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I am redeveloping an existing web application with both weak source code and a weak underlying database design. I'm trying to develop things in a way that future expansion will be much easier, namely:

  • Supporting new login mechanisms
  • Supporting new user types (ie new subscriptions plans)
  • Supporting new user roles

Here are a few screenshots of my unfinished schema. Do you see any problems / data inconsistencies that could arise from this design?

Orange squares are primary keys, and blue squares are foreign keys. Had to split this up into two images.

Users / Subscriptions / Auth Groups:

enter image description here

User Groups / Subscription Types:

enter image description here

Thanks in advance!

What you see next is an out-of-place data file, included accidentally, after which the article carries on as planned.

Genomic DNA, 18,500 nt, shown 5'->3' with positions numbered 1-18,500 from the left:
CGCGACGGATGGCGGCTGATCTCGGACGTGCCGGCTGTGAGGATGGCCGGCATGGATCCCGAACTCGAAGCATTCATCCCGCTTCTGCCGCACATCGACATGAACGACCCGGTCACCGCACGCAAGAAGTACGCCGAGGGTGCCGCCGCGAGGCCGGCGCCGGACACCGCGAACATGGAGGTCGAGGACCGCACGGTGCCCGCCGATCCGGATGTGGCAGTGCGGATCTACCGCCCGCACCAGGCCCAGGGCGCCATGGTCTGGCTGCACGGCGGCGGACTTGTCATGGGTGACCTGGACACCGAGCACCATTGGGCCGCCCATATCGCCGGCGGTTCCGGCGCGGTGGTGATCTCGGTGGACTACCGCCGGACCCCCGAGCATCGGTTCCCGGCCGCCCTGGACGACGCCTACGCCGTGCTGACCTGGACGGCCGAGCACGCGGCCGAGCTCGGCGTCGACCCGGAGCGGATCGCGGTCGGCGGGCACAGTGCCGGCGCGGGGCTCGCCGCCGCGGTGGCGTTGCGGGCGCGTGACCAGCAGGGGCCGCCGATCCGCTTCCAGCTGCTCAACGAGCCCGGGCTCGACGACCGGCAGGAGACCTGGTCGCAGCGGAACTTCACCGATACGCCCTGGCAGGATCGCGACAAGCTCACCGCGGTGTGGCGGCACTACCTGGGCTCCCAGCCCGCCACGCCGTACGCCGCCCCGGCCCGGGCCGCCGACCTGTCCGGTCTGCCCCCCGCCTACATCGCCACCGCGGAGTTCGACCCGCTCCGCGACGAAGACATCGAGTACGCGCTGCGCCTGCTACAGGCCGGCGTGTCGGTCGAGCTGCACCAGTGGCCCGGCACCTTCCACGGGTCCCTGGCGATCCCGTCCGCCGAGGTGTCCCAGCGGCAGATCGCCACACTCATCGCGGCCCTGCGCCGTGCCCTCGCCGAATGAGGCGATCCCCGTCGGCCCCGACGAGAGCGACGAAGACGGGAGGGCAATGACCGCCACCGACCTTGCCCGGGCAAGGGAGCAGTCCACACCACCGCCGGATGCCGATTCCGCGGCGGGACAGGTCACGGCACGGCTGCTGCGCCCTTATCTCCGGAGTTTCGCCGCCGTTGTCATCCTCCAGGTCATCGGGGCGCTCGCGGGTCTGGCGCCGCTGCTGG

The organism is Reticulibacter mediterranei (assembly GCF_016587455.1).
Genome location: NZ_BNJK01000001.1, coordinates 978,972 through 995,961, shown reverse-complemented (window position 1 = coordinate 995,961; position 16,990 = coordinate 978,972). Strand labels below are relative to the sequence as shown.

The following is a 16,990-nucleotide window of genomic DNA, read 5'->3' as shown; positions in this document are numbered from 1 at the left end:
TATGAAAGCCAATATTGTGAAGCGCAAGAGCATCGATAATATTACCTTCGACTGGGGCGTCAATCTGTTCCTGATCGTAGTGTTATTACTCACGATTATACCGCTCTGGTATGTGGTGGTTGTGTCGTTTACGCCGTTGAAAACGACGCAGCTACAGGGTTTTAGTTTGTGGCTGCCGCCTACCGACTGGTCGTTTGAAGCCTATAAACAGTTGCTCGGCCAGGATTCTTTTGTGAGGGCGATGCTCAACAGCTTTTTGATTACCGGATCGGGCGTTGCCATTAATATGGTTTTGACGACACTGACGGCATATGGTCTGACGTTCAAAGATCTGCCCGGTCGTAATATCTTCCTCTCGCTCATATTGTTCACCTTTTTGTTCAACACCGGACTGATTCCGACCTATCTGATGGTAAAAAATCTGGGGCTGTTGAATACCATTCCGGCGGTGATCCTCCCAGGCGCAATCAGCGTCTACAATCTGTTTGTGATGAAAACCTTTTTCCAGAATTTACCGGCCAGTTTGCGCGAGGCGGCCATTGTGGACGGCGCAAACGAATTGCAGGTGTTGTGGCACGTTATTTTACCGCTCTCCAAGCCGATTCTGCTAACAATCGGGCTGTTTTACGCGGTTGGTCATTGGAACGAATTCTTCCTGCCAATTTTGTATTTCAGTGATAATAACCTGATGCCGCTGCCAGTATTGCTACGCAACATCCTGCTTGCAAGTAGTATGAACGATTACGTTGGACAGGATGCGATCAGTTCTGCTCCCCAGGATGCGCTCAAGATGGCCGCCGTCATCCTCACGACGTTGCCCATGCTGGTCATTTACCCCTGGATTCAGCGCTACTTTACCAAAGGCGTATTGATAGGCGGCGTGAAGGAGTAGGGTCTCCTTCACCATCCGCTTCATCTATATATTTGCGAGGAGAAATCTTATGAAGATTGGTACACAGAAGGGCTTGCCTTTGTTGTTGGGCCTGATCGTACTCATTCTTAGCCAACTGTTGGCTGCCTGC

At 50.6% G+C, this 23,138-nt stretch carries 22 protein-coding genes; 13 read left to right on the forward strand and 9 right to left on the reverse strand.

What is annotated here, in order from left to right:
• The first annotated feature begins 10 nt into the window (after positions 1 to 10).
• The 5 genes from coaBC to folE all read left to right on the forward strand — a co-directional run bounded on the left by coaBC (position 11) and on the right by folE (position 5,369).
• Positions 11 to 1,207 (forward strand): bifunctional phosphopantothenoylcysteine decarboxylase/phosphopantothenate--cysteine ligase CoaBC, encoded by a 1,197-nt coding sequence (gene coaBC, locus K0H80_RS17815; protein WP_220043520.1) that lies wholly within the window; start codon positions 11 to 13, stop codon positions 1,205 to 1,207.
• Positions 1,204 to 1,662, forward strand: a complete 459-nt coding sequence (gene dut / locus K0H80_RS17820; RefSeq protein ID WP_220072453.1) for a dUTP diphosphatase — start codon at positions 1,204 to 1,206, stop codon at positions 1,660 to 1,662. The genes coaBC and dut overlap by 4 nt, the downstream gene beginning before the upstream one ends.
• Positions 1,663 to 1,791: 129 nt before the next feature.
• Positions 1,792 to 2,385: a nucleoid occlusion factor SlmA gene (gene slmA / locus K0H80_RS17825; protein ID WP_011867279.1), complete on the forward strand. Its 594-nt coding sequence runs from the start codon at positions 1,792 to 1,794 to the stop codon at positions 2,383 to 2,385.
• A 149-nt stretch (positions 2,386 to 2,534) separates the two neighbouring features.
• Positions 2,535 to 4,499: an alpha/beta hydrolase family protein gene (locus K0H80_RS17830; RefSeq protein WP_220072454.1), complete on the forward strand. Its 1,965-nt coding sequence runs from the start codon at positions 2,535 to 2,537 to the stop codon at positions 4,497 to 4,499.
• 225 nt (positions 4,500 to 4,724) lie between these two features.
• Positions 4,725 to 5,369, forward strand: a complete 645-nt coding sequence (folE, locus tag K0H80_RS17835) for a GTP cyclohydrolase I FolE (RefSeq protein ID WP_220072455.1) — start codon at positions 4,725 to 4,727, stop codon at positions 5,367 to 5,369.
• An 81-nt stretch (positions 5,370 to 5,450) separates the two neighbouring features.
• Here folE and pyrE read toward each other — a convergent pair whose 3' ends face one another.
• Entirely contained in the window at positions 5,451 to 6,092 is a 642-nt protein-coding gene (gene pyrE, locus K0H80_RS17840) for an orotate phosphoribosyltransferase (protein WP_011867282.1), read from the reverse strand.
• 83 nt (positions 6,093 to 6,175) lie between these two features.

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dis you use a software for the diagram ? – Gabriel Solomon Feb 15 '11 at 11:38

I think you overdid normalization:

  • I dont see the purpose of the user_names table, i would store the names in the user table
  • Same for basic_user table, i would store the email and password in the user table as well
  • A subscription can have multiple statuses? if not i would put id_status in the subscription table
share|improve this answer
Some of the accounts will be created via API, and first and last names will not always be available. That is the reason for storing them separately. For basic users, a password will be needed, wheras with Facebook users Facebook handles the auth and we just check the Facebook id. Yep, a subscription can have multiple statuses. I do think I need to store email in the users table, however, sine all accounts WILL have an email associated with them (even Facebook). Thanks for your feedback! – Calvin Froedge Feb 16 '11 at 4:12

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